Hospitalists in a Disaster

By Mark Shapiro |  March 13, 2019 | 

By: Mark Shapiro, MD, Hospitalist Medical Director at Santa Rosa Memorial Hospital; Associate Medical Director for Hospital Services with St. Joseph Health Medical Group-Sonoma County

There are few experiences more formative and challenging for any hospitalist than working during a disaster. Be it natural or man-made, a disaster brings challenges that are immediate, profound, disorienting, and frightening. I learned this firsthand in the early morning of October 8, 2017, when my wife woke me to tell me there was a wildfire burning in Santa Rosa, California. The Tubbs Fire would prove to be one of the most destructive wildfires in California’s history. It claimed 23 lives, burned over 5600 structures, and devastated residential neighborhoods in the City of Santa Rosa.

In my role as medical director for the Hospital Medicine division at Santa Rosa Memorial Hospital and as someone born and raised in Santa Rosa, I saw firsthand the many challenges our hospital and community faced, all of which required unique and dynamic problem-solving from the division and the institution. Displacement was a huge disruptor and challenge: 56 physicians in my medical group lost their homes, 3 of my hospitalist teammates lost their homes, and 17 of my 23 teammates at the time (myself included) were forced to evacuate. Many of you are probably reading these first few sentences and recalling the disasters you’ve suffered and worked through.

I feel honored to share some of my team’s experiences and lessons learned in the Tubbs Fire at the upcoming Society of Hospital Medicine Annual Conference, Hospital Medicine 2019 (HM19), in a Rapid Fire session entitled “Hospitalists in a Disaster.” This is a very special opportunity for us to come together as a community of hospitalists to share stories and best practices. Every disaster is unique; every lesson is valuable. What I learned in the wildfire experience is in some ways different from what you learned in a hurricane, a flood, a tornado, or a mass shooting. There are also some fundamentals that apply to any hospitalist in a disaster.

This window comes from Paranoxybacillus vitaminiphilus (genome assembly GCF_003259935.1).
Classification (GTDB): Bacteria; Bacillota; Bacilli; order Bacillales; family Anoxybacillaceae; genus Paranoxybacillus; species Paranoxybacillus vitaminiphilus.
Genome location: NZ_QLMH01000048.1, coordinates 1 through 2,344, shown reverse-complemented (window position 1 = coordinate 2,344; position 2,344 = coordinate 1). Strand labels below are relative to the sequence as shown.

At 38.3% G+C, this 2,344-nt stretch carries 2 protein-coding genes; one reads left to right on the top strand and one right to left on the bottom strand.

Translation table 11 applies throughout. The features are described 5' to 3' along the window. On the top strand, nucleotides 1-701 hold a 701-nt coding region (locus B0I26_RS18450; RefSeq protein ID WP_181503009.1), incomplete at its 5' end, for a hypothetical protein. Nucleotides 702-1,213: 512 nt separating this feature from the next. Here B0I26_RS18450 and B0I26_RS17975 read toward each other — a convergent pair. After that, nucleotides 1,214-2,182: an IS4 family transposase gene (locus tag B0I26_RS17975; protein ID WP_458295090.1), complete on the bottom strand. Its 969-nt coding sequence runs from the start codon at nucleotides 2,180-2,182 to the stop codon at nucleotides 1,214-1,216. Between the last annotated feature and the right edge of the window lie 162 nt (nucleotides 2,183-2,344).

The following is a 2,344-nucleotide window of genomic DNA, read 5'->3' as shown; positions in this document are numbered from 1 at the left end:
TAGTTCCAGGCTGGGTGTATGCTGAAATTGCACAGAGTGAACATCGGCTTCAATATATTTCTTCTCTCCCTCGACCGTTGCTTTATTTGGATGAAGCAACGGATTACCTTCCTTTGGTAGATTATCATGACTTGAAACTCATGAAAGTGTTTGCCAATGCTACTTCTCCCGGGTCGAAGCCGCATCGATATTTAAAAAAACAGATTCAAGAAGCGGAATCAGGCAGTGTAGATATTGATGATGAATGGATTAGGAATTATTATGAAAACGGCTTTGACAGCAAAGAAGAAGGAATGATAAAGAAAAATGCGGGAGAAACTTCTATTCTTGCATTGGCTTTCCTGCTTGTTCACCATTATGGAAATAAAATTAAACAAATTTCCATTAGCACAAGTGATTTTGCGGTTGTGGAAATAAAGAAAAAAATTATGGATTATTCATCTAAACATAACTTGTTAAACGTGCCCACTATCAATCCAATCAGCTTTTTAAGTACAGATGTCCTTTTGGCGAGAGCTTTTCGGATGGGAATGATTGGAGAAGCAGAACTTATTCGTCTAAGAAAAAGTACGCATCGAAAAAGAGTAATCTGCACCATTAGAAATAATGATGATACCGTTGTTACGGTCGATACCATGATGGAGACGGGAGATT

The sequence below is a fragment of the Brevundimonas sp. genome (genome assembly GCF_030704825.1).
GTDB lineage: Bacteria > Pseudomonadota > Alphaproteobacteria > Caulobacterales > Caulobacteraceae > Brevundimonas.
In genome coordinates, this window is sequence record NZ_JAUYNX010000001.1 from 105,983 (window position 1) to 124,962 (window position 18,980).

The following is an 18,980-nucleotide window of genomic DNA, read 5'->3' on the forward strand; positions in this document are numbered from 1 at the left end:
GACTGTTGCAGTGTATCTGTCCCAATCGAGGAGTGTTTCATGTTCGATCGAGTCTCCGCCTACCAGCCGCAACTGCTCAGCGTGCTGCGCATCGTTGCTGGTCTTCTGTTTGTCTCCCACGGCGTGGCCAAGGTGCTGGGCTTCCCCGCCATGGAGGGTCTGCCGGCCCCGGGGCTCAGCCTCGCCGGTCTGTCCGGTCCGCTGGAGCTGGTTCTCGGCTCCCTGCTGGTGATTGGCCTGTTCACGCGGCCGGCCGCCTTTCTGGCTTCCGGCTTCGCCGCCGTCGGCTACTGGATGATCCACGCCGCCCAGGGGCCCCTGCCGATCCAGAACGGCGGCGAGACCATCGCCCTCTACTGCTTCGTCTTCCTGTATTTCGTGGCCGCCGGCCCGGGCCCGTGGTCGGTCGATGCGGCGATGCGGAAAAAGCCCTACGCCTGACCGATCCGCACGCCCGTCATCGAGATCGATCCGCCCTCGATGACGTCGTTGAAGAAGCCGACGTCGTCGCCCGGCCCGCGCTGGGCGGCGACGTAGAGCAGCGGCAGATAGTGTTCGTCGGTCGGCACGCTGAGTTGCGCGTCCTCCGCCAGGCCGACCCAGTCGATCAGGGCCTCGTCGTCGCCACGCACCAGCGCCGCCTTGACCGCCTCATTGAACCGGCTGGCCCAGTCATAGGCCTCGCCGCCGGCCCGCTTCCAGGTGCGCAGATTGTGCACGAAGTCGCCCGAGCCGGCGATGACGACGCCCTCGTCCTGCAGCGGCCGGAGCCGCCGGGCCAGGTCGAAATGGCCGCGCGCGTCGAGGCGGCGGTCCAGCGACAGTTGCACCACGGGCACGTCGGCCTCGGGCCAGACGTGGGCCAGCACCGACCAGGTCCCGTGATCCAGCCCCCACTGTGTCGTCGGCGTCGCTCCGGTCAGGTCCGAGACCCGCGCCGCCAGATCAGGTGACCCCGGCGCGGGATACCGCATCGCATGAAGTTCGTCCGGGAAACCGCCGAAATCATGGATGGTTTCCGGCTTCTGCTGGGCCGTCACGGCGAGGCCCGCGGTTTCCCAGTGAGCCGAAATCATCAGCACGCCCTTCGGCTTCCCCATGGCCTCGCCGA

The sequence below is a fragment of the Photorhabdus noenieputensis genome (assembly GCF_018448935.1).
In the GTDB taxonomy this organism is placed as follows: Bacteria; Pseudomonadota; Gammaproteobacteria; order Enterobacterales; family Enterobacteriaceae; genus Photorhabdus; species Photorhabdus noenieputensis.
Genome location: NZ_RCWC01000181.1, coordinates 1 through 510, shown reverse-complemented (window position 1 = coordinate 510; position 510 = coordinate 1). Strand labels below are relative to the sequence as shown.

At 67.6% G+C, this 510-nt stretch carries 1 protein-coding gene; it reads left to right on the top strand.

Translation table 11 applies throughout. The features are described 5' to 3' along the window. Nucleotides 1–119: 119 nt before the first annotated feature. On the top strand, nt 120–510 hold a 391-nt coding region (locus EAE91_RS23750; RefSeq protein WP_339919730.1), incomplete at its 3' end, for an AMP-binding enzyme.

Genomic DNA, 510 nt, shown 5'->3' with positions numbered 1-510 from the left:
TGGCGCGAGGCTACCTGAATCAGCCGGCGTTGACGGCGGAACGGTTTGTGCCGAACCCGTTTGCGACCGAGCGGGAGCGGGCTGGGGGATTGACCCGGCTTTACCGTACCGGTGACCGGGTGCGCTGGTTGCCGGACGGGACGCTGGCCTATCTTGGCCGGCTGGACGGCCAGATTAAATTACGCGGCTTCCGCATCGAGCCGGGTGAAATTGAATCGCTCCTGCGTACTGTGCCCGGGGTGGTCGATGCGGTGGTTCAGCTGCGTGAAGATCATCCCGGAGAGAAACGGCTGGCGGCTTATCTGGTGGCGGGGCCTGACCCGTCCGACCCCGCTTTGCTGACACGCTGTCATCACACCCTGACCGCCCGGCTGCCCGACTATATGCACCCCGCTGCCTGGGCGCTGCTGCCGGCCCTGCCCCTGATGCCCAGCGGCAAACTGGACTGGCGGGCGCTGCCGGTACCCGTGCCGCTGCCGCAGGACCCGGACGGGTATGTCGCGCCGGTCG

We’ll step through some key learnings, we’ll also decompress a little bit, and help one another get ready for the next one. Full disclosure: I will probably tear up a few times. My hope is we all come out of the session a little more prepared with a few ideas to bring home and secure in the knowledge that we’ll be working hard and pulling the right levers.

Some of the topics we’ll discuss revolve around:

  • The importance of drilling
  • Creating a communication strategy that is flexible, durable, and redundant
  • Staffing in a disaster
  • Preparing friends and family
  • Identifying and cross-training around key roles
  • Rumor mitigation
  • Team care and self-care

The reality that we all must face is that there will be more disasters. Whether it’s due to climate change, a mass casualty event, or something totally unforeseen, they will happen, and hospitalists will be at the sharp edge of dealing with whatever comes. Just as a key principle of disaster management is to drill, we can make this session part of our drilling and preparation. I look forward to learning alongside you.


  1. Avatar
    Linda Baku March 21, 2019 at 7:26 pm - Reply

    Thank you

  2. Avatar
    Masscv March 25, 2019 at 3:58 am - Reply

    Great post! Thanks for sharing this story.

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About the Author: Mark Shapiro

Mark Shapiro is Hospitalist Medical Director at Santa Rosa Memorial Hospital and Associate Medical Director for Hospital Services with St. Joseph Health Medical Group-Sonoma County. Email: [email protected] Twitter: @ETSshow


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